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Attaching Solar to 12" SIP Panels

michaelmichael Posts: 302Member ✭✭
Hi,



Has anyone attached solar racking to a SIPS roof? The roof covering is asphalt shingles. This is for PV not solar thermal. I called the manufacture, searched the web and I have not found out much. Any input welcome.

Thanks,

Michael
· ·

Comments

  • Larry WeingartenLarry Weingarten Posts: 988Member ✭✭✭
    Yes

    Hello:  I've done exactly this.  The SIPS panels I was working on were four feet wide with truss joists between them.  I used 1" floor flanges and set two lags into the joists.  From there came up with 1" galvanized pipe and put a roof jack around each one.  If you have greater spans or no joists, it becomes a different story.



    Yours,  Larry
    · ·
  • michaelmichael Posts: 302Member ✭✭
    No joists

    Hi Larry,



    There is no joists in these SIPS. It would of made it a Whole Lot Easier!

    Thanks for the response.

    Michael
    · ·
  • FortunatFortunat Posts: 103Member
    sheathing

    I don't love to do it, but if you are installing on an existing SIP roof and there is no opportunity to get blocking inside the panels, it is possible to install a PV system into only sheathing.



    Obviously it depends on the wind and snow load in your area as well as that particulars of the install, but in most cases you can achieve adequate fastening to sheathing alone. It isn't my favorite thing to do, but you can do it safely.  I can't remember the exact manufacturer, but in these cases we use a mounting foot which takes about a half dozen fasteners each, rather than a single lag, thus further spreading the load around to more fasteners.



    A #12 wood screw with 1/2 inch engagement in C-D grade plywood has a 315 lb ultimate pullout strength. Do the math to figure out the maximum uplift generated by your array (paying particular attention to the array corners) and the specify at least 4-6x that much fastener (to account for the variation in plywood).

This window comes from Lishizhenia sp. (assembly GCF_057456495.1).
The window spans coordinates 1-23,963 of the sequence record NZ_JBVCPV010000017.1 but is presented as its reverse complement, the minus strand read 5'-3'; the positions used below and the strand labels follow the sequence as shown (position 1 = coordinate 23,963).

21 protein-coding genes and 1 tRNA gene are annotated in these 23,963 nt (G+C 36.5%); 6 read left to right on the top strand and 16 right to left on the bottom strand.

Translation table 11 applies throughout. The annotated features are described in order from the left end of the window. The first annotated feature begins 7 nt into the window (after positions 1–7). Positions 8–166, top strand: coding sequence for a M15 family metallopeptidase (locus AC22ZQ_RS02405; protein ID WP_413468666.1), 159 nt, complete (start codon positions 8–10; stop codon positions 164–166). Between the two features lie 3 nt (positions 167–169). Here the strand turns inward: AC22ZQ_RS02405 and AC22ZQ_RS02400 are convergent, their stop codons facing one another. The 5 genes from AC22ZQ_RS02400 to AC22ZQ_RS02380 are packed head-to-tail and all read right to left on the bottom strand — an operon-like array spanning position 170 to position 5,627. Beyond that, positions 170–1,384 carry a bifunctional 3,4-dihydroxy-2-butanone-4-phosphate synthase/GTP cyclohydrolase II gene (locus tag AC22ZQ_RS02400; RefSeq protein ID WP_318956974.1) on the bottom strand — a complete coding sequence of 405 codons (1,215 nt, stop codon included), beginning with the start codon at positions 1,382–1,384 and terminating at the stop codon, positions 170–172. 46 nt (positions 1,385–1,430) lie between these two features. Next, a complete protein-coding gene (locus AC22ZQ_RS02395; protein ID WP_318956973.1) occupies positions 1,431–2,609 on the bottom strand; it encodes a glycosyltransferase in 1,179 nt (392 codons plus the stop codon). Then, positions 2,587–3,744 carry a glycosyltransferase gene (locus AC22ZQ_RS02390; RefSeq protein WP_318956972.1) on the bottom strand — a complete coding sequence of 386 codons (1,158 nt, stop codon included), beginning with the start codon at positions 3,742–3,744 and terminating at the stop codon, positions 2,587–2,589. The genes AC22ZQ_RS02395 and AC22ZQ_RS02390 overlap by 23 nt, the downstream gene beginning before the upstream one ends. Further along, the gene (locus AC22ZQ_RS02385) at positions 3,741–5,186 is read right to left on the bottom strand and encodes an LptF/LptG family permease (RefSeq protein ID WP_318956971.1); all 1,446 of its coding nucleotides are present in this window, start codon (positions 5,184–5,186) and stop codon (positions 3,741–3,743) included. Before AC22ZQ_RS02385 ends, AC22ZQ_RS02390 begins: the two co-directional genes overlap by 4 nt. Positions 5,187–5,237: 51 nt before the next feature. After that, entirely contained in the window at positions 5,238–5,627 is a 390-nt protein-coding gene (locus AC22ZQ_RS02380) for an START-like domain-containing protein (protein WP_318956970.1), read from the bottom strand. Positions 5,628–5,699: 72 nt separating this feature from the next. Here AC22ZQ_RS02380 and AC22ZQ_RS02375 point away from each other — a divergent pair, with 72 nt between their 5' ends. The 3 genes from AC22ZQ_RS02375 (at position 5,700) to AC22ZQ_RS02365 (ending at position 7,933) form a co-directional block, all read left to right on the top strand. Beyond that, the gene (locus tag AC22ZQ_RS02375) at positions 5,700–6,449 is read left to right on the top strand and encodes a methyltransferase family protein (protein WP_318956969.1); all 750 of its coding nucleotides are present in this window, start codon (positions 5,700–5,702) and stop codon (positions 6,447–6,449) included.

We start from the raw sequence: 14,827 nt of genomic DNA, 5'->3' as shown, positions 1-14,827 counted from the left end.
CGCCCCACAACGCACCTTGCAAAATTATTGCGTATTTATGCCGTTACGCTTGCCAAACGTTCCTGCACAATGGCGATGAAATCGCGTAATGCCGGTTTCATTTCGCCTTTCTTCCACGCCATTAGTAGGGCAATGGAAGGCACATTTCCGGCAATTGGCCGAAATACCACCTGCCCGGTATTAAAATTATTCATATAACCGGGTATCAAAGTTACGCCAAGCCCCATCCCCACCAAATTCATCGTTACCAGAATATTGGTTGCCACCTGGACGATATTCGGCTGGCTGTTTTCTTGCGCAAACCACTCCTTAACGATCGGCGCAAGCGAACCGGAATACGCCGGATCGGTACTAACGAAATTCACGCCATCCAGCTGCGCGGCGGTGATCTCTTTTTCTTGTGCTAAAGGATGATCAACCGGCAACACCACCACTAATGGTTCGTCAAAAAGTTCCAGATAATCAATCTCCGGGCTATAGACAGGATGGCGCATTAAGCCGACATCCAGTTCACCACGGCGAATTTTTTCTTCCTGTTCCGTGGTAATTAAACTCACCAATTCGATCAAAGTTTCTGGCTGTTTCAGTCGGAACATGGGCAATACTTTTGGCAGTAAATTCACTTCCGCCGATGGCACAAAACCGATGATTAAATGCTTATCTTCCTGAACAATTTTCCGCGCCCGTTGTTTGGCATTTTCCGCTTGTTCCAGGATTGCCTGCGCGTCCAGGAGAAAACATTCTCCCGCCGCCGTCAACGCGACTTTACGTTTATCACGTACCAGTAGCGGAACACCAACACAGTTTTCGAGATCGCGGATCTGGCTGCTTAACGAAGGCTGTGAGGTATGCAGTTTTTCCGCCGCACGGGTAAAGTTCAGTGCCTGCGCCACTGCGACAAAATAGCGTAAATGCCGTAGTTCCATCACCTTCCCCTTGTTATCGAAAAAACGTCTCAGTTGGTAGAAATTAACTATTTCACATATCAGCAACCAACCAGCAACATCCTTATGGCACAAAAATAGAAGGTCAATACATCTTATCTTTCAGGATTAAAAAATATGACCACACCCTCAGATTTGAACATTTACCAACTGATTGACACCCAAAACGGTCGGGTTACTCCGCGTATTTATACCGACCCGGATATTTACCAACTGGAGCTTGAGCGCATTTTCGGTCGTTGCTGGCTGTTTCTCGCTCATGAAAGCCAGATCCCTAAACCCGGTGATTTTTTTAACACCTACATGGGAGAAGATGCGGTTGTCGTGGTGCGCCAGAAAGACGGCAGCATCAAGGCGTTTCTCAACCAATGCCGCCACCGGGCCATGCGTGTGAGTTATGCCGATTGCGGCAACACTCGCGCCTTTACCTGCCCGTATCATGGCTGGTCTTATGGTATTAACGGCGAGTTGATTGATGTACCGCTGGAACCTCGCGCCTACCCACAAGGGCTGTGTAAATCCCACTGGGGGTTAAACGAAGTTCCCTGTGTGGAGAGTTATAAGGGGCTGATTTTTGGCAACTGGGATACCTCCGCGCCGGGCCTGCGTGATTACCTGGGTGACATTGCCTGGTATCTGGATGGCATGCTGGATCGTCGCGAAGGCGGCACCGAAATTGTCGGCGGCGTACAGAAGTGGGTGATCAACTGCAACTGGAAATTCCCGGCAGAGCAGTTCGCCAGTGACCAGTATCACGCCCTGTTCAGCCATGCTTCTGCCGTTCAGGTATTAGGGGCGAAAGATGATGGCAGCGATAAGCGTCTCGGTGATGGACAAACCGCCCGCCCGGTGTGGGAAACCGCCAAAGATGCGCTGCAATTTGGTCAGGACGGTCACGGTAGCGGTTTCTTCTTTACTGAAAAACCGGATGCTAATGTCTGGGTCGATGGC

If you know the manufacturer of the SIPS, start with them as pullout strength varies for various types and thicknesses of plywood.



    ~Fortunat

    www.revisionenergy.com
    · ·
  • hot rodhot rod Posts: 3,780Member ✭✭✭
    Evac tube

    some of the evac tube installations are supposedly "adequate" into just sheathing with multiple fasteners. Try the folks at Zillarac they seem to have unique mounting solutions often with engineering data to back them up.



    hr
    Bob "hot rod" Rohr
    trainer for Caleffi NA
    The magic is in hydronics, and hydronics is in me
    · ·
  • hot rodhot rod Posts: 3,780Member ✭✭✭
    Evac tube

    some of the evac tube installations are supposedly "adequate" into just sheathing with multiple fasteners. Try the folks at Zillarac they seem to have unique mounting solutions often with engineering data to back them up.



    hr
    Bob "hot rod" Rohr
    trainer for Caleffi NA
    The magic is in hydronics, and hydronics is in me
    · ·
  • ZmanZman Posts: 2,240Member ✭✭✭
    4'

    If the SIP's are spanning a long distance they are often reinforced with microlam's. The reinforcement would be at 4' centers and sandwiched between the panels running along the long side. Measure 4' from the top or bottom and see if you find one. Even if the micro is not there the plywood should be doubled. Always use a large diameter fastener and find the perfect size predrill to get the best hold on ply and osb.

    Carl
    · ·
  • michaelmichael Posts: 302Member ✭✭
    Screwed

    I ended up drilling extra holes in the L-feet so each one had 4 screw per. It felt very strong and was recommended by the builder.



    On the West side of the array I attached to the top plate on which the SIPS set. Then I attached to two glue lams with 14'' screws.



    It was hard to obtain direct info from the company or reps on this subject. Thanks for the input.

    Michael
    · ·
  • ABSolarABSolar Posts: 41Member
    Another method

    I used this method on my own house to attach a pair of 4' x 8' flat plates flush to the roof.  The roof is sips panels w/ osb for the top side, covered by tarpaper and asphalt shingles.  I used the largest diameter butterfly toggle bolt assemblies that I found at the orange box store - I think the bolt diameter was 7/16".  Since the mounting is flush, I thought the sandwiching effect of a toggle bolt was sufficient for wind lateral shear and vertical withdrawal.  I just made sure the hole I drilled to pass the toggle through was the absolute minimum size (I think it was 3/4' or 7/8").  I live on a big hill that sees some big wind in the winter, the setup has held since I installed back in 2008.  My alternative method would be to spread the load out with many screw fasteners to distribute the load over a wide ( 10" x 10" minimum) foot base.

    AB
    · ·
This discussion has been closed.

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